Abstract: In 2020 the coronavirus swept across the world, shutting down scripted media production and thwarted streaming premiers. With many shows postponed or on unplanned hiatus, and audiences clamoring for lockdown content, streamers began licensing more programming. During the pandemic vintage network sitcoms found renewed popularity with streaming audiences. This chapter considers the importance of nostalgia to contextualize the industrial and cultural significance of The Golden Girls in the streaming era and during the Covid pandemic.
Juan Meng and Ralph Tench were the co-editors of a special issue of International Journal of Strategic Communication titled “Strategic Communication and the Global Pandemic,” published in June [International Journal of Strategic Communication, 16(3), 357-538, https://www.tandfonline.com/toc/hstc20/current. (181 pages)].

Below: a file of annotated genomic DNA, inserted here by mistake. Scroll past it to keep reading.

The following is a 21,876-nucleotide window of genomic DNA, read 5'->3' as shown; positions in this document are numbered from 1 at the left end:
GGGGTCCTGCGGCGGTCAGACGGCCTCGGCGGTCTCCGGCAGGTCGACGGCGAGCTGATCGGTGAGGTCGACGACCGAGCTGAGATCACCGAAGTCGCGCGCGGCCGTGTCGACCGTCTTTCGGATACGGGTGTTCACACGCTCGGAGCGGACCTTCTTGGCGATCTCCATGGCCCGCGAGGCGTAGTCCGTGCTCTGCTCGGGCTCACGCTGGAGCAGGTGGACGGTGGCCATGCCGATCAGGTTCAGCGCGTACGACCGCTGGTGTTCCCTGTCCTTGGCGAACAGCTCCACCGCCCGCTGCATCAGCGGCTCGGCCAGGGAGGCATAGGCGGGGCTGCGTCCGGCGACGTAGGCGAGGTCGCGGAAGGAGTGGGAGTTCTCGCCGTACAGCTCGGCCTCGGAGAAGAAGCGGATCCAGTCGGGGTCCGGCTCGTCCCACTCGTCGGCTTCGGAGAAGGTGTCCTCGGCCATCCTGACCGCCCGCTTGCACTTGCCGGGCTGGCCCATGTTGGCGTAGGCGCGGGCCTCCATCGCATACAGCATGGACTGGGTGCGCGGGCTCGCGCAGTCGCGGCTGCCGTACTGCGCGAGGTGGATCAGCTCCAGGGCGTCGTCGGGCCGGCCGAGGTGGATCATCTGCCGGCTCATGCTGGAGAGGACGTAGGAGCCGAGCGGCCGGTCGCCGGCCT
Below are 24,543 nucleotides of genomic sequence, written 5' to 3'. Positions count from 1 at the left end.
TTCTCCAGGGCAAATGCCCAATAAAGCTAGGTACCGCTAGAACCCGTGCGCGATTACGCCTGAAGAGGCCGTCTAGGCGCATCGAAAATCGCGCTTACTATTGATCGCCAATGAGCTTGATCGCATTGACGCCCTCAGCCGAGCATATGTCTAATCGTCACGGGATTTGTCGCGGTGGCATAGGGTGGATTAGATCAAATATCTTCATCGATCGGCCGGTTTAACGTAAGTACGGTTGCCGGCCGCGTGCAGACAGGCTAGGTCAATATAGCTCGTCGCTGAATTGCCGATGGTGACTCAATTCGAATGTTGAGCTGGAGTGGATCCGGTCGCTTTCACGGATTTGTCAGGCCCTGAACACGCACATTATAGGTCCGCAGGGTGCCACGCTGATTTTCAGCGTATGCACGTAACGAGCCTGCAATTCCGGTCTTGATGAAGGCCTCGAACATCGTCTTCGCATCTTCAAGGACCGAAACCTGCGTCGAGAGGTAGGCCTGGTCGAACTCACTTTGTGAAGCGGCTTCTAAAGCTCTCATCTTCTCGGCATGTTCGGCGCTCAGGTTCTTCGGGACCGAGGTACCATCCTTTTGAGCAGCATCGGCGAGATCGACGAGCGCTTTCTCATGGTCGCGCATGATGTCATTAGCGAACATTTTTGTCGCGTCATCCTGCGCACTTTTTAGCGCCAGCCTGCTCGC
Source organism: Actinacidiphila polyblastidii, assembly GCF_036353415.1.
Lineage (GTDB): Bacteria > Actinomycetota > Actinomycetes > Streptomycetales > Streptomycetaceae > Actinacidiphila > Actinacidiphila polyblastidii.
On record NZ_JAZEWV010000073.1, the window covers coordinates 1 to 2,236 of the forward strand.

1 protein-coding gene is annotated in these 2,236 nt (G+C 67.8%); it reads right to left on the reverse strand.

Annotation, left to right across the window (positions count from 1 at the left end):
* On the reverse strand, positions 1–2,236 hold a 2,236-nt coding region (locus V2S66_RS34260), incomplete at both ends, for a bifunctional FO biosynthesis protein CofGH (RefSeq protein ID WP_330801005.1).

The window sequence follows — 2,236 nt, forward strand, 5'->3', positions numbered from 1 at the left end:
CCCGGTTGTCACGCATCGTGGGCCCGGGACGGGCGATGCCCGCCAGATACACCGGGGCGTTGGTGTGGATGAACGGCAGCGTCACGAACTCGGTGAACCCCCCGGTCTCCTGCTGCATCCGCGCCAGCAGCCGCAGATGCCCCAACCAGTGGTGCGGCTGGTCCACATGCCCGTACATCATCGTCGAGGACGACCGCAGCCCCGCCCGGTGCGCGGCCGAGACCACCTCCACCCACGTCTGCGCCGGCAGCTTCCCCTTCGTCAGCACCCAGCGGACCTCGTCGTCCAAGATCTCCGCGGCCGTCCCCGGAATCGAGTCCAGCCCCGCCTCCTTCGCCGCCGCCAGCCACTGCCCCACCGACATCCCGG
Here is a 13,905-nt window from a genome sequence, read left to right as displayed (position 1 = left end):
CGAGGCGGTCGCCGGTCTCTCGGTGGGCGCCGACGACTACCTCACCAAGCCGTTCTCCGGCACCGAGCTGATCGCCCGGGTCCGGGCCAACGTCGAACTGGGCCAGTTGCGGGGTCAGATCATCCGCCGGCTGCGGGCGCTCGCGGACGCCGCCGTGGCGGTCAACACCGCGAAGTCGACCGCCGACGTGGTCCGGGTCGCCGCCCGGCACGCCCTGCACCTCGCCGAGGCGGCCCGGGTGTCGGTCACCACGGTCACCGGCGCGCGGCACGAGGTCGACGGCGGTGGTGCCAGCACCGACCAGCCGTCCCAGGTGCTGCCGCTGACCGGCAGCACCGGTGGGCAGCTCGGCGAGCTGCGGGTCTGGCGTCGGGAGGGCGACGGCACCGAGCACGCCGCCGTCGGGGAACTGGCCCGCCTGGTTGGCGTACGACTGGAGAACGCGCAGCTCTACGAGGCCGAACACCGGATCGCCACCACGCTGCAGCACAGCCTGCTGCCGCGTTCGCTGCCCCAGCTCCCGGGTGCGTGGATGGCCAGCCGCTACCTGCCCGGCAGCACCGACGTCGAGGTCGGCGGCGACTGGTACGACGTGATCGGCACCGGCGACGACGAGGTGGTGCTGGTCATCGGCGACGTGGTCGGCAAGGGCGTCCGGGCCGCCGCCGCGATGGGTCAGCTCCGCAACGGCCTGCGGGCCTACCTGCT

Glen Nowak is a co-Principal Investigator on a $1 million National Science Foundation Development Grant supported under NSF’s Phase 1 funding for projects involving Predictive Intelligence for Pandemic Prevention. This is an 18-month long multi-investigator, multi-institution project interdisciplinary project to design and evaluate new approaches to infectious disease modeling to better forecast how outbreaks and pandemics will evolve or change, including based on beliefs and intentions regarding public health actions and recommendations. The project is led by University of Georgia Regents’ Professor John Drake of the Odum School of Ecology and includes several faculty members from UGA as well as researchers from the University of Michigan and the Cary Institute of Ecosystem Studies. The researchers will follow an approach pioneered to solve complex engineering problems, collaborating on six demonstration projects that are based upon their core expertise. Nowak and Michael Cacciatore will lead a project that involves designing and implementing a Fall 2022 national survey and then working with infectious disease modelers to incorporate key survey findings into mathematical forecasting models.